Berlind: All right. You need to know something about the API and how to call it and what the expected return is to make sure that it’s working properly then. Is that right?
O’Neill: Yes, absolutely. So we can integrate to common tools like Postman. So you could take an entire Postman collection, for example, and run it through our infrastructure so you can see how the API is responding and passing against all the checks you’ve set up. Or you can set them up inside our product, and then we look for networking performance issues. We look for whether you returned all the JSON you expect, whether you return what the API was meant to return. But that sort of level is where we excel at. And then we do a bunch of machine learning based analysis on essentially the stability of performance. One of the things we noticed early on is you can get deluged with data and it’s very easy to look at the average response times and go, “well, that’s a pretty good average”, but miss out whether there are actually trailing edges that could cause you problems. So we often see, and I can show you some examples later. APIs where the median response time might be half a second, which is okay, but 5% of calls take over 29 seconds, actual seconds. So if you’re doing hundreds of thousands of transactions and 5% of them take 30 seconds or more, that’s a problem.
Berlind: That is a problem. And, I suppose when you’re able to spot those problems, I mean that sort of response time, not to mention if it’s just down altogether, this would also be important to providers, API providers who have SLA agreements with their customers, right? Because sometimes customers will encode specific requirements, performance requirements, uptime requirements right into their SLAs. Is that a issue for some of your customers?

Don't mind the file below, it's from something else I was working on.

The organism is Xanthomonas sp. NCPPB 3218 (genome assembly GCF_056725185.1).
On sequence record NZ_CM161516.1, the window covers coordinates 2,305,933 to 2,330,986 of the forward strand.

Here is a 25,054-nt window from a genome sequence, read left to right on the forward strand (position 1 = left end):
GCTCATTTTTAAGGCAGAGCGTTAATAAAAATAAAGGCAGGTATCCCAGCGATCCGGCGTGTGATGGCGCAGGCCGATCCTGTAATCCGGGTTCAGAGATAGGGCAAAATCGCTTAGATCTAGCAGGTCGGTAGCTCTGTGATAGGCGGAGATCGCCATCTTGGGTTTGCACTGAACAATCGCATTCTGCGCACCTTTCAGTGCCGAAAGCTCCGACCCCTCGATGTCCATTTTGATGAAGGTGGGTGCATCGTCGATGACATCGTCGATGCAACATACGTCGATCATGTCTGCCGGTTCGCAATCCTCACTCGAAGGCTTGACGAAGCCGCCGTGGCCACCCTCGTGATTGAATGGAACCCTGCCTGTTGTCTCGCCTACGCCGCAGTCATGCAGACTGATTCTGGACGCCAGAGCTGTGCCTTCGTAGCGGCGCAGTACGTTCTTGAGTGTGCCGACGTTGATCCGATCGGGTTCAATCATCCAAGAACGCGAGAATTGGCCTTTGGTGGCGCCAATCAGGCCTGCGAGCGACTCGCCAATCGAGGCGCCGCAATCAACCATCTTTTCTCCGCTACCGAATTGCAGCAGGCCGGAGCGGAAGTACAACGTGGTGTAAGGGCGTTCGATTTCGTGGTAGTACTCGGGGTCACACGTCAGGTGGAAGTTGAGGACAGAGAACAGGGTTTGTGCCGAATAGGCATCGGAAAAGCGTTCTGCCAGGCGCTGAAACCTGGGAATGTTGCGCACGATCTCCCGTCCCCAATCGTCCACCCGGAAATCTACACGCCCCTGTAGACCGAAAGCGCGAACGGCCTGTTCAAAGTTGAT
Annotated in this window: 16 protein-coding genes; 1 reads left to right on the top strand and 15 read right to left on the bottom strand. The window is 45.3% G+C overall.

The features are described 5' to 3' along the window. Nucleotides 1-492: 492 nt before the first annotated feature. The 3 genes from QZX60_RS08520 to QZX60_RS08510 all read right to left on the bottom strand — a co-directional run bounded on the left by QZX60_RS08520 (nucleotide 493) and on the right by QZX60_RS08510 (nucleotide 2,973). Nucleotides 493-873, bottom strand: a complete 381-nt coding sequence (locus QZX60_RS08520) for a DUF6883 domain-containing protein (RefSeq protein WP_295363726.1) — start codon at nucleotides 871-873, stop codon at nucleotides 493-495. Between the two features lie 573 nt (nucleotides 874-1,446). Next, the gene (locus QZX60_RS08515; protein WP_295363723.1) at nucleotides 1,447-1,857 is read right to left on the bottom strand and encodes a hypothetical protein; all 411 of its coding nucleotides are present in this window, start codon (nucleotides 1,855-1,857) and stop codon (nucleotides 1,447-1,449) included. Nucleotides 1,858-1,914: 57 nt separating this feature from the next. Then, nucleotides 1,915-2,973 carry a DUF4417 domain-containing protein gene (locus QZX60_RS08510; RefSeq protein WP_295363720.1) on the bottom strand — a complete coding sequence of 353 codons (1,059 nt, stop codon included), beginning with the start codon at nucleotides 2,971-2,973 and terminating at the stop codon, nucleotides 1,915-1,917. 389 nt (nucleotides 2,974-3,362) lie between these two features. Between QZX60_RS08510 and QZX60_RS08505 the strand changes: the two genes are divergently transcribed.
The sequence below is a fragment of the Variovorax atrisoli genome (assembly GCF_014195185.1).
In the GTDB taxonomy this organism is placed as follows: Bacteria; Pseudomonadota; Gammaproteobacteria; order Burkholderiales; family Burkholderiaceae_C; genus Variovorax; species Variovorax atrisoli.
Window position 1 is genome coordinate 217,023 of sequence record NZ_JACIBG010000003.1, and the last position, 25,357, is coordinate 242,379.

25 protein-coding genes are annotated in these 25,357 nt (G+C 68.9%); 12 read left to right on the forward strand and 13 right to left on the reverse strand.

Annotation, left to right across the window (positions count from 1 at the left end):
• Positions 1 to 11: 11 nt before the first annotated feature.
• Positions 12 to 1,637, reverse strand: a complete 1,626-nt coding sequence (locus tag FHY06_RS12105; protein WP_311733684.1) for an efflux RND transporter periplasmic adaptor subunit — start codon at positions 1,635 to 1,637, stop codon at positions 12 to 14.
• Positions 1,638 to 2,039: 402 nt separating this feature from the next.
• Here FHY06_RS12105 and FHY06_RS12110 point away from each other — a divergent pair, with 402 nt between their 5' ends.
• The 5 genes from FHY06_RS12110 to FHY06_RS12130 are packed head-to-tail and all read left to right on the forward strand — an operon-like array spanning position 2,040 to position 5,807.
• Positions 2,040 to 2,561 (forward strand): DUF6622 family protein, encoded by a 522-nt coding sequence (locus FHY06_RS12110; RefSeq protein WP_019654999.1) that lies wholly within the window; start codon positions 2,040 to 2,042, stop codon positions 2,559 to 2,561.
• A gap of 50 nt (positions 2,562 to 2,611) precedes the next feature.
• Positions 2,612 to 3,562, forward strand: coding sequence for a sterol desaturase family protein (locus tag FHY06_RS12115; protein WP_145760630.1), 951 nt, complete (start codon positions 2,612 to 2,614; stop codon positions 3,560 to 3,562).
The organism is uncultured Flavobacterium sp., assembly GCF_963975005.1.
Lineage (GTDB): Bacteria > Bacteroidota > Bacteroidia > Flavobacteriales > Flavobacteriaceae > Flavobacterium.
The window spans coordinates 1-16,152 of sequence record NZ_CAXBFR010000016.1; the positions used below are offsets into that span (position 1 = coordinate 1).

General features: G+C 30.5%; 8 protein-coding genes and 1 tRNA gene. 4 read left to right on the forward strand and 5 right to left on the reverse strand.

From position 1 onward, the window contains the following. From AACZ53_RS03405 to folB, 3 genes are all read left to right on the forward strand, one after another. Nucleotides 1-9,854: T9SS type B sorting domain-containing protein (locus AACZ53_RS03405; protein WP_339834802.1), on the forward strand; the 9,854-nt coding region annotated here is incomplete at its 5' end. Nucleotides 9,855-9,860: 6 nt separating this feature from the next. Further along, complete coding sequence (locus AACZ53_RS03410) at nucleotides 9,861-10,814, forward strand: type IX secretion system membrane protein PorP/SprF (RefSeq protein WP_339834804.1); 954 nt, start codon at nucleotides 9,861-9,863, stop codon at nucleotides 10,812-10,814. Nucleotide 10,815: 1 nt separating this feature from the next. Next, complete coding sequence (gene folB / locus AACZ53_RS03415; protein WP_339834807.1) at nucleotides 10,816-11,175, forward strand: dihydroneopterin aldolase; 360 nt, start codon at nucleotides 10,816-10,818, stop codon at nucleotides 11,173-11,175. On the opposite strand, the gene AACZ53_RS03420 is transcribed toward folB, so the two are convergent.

O’Neill: It’s becoming an issue. I’ll be honest, SLAs are still poorly enforced and poorly specified. But I believe over the next few years, and this is something we’re passionate about, over the next few years, it will become essential. You can’t build systems reliant on APIs and not specify the quality of service you’ll get.
Berlind: I understand.
O’Neill: The other problem we do see with APIs is they are… how shall I put this… you have to prove the SLA was missed. You’re very rarely told that the SLA was missed. So in the case of some very, very famous global cloud service providers, they’ll only give you money back if you can prove that they didn’t deliver to you. That’s a lot of work and actually very hard to do because they will bring receipts that will prove that they were working just fine. And this is something we also see in the regulatory space around open banking APIs where it’s entirely possible for both parties to bring a regulator proof that they were working fine. And then the regulators is not technically able to determine whether bank “A” was up and TPP service “B” was wrong. And that’s something we see a huge gap in the market for that we’re trying to fill with API metrics.